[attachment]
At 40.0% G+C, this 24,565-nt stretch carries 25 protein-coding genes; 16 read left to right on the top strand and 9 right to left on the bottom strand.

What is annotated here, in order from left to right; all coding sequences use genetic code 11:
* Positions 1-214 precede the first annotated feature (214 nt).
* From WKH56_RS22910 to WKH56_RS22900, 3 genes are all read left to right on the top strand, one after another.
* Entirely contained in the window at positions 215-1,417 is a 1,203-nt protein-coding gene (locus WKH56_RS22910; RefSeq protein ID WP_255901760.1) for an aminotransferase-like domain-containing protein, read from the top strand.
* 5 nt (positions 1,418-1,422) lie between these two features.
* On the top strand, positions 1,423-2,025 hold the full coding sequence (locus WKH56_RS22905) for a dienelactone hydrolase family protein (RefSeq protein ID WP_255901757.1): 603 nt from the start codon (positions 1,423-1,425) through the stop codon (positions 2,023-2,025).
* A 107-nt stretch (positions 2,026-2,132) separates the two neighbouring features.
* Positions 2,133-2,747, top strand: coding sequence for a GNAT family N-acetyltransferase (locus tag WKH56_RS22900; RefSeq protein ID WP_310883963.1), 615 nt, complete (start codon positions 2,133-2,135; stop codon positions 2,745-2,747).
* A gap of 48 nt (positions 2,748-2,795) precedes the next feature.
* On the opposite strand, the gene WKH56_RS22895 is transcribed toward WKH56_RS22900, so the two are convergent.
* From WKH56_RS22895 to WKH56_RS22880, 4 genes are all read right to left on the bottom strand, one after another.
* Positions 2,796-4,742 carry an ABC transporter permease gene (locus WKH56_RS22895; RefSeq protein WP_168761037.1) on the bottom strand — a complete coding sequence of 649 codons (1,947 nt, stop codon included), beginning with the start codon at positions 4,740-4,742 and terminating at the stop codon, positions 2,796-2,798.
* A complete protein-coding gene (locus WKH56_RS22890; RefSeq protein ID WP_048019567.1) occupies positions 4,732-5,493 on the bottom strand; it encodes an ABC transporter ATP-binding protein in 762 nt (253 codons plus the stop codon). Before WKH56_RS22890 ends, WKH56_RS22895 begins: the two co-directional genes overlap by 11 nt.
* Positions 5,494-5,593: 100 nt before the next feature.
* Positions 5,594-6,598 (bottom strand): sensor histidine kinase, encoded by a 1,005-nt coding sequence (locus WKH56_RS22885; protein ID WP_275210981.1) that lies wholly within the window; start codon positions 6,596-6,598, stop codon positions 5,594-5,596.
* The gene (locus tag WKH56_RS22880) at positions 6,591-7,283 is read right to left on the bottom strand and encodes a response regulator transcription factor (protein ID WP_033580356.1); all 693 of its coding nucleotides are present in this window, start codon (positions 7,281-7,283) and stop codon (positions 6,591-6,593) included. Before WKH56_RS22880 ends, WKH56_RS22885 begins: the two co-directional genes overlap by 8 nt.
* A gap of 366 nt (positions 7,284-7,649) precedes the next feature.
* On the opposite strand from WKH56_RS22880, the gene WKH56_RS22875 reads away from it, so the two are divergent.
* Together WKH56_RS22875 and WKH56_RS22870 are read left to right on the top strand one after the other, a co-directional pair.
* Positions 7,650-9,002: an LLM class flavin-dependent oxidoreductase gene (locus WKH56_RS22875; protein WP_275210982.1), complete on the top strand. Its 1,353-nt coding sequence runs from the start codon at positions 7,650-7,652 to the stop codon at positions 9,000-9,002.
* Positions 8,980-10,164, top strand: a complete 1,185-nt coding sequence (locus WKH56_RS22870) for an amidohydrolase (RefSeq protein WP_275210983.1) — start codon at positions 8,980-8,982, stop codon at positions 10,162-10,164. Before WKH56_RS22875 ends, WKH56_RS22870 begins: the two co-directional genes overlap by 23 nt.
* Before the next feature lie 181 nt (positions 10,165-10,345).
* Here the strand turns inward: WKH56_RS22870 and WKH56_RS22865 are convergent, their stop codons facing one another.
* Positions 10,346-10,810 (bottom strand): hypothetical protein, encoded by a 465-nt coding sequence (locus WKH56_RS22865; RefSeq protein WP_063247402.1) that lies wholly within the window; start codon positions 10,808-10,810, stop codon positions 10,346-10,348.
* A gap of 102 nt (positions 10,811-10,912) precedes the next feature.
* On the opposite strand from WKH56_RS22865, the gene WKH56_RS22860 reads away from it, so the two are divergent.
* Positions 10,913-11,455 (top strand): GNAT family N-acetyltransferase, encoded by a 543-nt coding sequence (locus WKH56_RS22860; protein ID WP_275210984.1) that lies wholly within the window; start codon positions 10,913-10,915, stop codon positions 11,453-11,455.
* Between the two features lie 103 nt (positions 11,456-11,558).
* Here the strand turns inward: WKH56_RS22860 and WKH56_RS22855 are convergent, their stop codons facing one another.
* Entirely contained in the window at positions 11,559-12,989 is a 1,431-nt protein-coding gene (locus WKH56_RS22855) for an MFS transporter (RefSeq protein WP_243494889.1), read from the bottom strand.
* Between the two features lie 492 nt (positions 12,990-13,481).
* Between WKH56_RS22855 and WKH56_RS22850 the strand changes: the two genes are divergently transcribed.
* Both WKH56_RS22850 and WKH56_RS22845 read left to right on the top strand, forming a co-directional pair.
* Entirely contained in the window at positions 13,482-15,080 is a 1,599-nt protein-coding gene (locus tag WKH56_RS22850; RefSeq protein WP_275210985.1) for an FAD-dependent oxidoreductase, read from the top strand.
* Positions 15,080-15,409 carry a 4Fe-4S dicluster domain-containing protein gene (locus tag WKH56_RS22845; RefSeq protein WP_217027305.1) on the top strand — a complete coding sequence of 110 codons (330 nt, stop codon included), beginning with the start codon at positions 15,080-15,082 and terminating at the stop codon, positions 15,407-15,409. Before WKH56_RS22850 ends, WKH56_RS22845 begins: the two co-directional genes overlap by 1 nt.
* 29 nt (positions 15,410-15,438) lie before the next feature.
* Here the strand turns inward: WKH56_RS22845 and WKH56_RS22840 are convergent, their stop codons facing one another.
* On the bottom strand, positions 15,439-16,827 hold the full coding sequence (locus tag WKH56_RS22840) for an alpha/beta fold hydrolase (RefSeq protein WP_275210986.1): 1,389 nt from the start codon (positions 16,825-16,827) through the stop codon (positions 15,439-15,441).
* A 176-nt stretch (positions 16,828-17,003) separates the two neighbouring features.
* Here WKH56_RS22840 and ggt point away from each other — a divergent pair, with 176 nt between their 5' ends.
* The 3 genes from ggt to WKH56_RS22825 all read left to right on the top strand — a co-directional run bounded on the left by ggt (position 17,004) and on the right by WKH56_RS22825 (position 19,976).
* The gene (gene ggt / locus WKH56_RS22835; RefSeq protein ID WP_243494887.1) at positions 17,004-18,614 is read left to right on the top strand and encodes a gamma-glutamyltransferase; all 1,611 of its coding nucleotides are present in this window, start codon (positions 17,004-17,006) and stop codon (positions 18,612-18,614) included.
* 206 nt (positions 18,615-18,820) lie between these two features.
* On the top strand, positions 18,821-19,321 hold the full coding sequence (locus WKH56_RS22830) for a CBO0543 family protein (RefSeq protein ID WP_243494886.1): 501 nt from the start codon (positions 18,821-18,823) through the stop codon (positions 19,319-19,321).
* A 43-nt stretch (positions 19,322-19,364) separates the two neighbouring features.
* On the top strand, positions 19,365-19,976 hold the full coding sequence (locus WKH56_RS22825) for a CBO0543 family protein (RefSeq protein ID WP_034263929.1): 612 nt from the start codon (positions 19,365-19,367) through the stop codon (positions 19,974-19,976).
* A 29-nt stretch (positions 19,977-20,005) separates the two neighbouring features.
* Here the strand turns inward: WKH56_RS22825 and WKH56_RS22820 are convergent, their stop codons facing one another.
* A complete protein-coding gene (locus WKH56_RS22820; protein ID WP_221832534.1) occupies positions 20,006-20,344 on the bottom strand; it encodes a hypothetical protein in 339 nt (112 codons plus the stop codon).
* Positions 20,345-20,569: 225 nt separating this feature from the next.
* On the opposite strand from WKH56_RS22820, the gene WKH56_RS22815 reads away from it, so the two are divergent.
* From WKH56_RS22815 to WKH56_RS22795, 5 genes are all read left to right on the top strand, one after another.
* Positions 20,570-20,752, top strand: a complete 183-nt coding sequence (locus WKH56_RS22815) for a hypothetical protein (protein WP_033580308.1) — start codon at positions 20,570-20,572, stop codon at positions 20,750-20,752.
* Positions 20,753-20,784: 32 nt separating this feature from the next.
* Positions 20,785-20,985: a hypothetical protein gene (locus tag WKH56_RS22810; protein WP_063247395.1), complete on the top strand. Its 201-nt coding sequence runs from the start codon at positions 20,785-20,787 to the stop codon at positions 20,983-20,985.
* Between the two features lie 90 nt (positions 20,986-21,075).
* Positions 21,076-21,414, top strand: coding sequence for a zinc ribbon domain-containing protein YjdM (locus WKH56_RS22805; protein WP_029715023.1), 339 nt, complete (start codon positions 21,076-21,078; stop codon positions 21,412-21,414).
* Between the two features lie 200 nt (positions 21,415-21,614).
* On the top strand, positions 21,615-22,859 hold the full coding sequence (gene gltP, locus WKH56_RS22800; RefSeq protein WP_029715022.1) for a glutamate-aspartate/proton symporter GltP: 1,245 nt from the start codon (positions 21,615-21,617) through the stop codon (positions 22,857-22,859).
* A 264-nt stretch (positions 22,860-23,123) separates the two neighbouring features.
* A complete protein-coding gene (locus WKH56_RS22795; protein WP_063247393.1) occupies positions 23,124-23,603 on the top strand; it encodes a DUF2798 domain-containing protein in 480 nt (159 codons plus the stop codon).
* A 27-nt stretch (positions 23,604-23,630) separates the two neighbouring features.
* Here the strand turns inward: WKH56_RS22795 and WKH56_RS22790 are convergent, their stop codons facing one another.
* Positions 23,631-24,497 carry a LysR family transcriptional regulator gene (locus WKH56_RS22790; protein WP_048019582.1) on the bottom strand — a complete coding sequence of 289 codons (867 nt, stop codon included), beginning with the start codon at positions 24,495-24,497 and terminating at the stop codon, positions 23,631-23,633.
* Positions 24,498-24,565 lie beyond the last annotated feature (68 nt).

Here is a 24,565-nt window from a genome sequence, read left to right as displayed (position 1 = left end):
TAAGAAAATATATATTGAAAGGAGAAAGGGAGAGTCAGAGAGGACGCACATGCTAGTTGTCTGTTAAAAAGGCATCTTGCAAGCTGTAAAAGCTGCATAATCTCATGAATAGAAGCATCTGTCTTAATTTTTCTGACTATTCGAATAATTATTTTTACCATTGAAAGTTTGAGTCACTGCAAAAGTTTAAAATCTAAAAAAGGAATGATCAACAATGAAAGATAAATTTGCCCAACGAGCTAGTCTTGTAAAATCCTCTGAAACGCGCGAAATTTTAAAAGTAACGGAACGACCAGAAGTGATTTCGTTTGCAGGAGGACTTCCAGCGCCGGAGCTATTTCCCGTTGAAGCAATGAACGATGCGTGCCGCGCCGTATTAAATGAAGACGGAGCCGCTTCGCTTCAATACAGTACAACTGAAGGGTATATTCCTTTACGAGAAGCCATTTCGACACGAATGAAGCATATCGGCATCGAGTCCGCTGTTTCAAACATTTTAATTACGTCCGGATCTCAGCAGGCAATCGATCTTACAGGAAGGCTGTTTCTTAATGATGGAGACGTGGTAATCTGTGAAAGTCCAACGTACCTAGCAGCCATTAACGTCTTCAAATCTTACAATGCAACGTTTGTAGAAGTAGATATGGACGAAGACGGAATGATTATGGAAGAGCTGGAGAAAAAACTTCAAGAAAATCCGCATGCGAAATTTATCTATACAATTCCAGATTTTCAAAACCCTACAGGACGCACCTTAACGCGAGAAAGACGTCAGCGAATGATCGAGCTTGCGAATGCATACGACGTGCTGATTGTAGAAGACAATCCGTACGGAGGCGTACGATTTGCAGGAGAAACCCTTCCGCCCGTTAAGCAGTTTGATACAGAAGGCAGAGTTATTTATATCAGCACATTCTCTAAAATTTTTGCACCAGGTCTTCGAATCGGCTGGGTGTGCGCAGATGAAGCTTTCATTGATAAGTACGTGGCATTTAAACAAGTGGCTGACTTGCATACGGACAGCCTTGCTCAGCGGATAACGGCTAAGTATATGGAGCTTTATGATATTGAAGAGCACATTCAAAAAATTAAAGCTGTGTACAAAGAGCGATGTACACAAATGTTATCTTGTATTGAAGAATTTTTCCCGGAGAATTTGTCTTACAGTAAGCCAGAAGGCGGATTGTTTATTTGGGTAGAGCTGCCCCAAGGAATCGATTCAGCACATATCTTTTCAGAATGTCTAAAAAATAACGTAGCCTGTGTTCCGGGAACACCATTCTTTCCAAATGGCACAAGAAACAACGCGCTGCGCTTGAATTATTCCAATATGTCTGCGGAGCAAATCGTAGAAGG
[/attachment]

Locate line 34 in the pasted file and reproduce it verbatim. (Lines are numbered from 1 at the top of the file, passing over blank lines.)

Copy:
* Both WKH56_RS22850 and WKH56_RS22845 read left to right on the top strand, forming a co-directional pair.